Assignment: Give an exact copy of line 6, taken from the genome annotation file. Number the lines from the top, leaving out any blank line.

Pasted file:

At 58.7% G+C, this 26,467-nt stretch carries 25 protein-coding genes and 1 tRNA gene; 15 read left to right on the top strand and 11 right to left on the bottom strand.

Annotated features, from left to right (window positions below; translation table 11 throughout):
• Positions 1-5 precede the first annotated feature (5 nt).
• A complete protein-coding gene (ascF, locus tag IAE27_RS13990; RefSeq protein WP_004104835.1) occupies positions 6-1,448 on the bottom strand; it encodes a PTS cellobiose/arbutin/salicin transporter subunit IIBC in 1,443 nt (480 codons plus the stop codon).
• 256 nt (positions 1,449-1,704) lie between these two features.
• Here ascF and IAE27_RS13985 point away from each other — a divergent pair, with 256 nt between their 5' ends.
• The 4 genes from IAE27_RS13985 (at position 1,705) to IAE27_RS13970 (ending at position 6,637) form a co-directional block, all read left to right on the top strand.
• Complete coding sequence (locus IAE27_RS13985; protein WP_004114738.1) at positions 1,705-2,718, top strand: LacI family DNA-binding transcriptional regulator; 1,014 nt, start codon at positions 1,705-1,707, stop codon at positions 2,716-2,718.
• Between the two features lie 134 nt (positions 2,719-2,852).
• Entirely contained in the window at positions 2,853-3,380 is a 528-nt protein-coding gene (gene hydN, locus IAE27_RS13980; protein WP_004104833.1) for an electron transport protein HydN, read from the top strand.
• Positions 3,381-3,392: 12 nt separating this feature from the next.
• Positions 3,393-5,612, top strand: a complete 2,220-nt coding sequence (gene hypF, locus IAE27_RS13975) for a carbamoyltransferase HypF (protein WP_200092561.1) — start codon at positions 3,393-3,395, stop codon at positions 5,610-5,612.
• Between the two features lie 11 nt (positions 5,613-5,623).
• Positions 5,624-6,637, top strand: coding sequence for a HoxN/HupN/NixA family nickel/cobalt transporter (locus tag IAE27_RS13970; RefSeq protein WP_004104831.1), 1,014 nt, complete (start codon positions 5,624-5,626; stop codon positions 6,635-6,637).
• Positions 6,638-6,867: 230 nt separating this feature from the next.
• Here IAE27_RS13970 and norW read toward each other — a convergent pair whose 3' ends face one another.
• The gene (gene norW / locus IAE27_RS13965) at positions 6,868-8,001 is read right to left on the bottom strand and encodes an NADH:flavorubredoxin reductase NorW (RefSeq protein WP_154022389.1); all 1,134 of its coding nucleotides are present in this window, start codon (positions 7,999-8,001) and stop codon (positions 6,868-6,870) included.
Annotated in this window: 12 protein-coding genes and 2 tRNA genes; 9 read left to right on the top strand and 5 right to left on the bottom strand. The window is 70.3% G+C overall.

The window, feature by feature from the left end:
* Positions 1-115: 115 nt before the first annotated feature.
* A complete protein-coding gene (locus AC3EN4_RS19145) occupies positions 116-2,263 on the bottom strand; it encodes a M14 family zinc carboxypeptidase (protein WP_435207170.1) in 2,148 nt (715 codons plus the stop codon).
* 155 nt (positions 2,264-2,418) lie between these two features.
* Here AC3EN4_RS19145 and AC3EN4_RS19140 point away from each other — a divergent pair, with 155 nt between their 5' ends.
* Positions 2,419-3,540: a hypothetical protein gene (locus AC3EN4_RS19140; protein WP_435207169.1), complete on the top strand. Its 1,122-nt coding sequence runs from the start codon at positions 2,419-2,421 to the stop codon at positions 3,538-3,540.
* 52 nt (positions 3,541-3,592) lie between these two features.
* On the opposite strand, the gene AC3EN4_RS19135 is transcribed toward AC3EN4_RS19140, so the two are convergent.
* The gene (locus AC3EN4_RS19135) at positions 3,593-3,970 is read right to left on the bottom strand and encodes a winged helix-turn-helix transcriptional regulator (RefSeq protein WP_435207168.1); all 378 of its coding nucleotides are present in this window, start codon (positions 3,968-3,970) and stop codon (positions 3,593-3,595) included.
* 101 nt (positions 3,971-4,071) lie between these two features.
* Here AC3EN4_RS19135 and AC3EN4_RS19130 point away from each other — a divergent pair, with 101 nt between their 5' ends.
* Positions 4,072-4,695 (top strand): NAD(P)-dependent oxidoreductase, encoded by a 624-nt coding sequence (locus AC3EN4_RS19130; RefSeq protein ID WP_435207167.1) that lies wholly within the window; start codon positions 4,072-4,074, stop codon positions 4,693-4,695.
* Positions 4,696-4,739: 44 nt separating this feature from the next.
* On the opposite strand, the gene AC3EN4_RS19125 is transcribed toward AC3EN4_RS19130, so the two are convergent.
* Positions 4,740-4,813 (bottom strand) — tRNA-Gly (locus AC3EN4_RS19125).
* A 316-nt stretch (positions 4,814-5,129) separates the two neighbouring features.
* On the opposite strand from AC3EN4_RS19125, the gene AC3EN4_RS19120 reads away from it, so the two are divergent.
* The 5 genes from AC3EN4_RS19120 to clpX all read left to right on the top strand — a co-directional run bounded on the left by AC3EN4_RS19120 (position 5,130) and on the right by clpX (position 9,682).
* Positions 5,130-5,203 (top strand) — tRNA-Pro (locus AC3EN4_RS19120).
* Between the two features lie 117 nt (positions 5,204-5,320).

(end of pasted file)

• Here ascF and IAE27_RS13985 point away from each other — a divergent pair, with 256 nt between their 5' ends.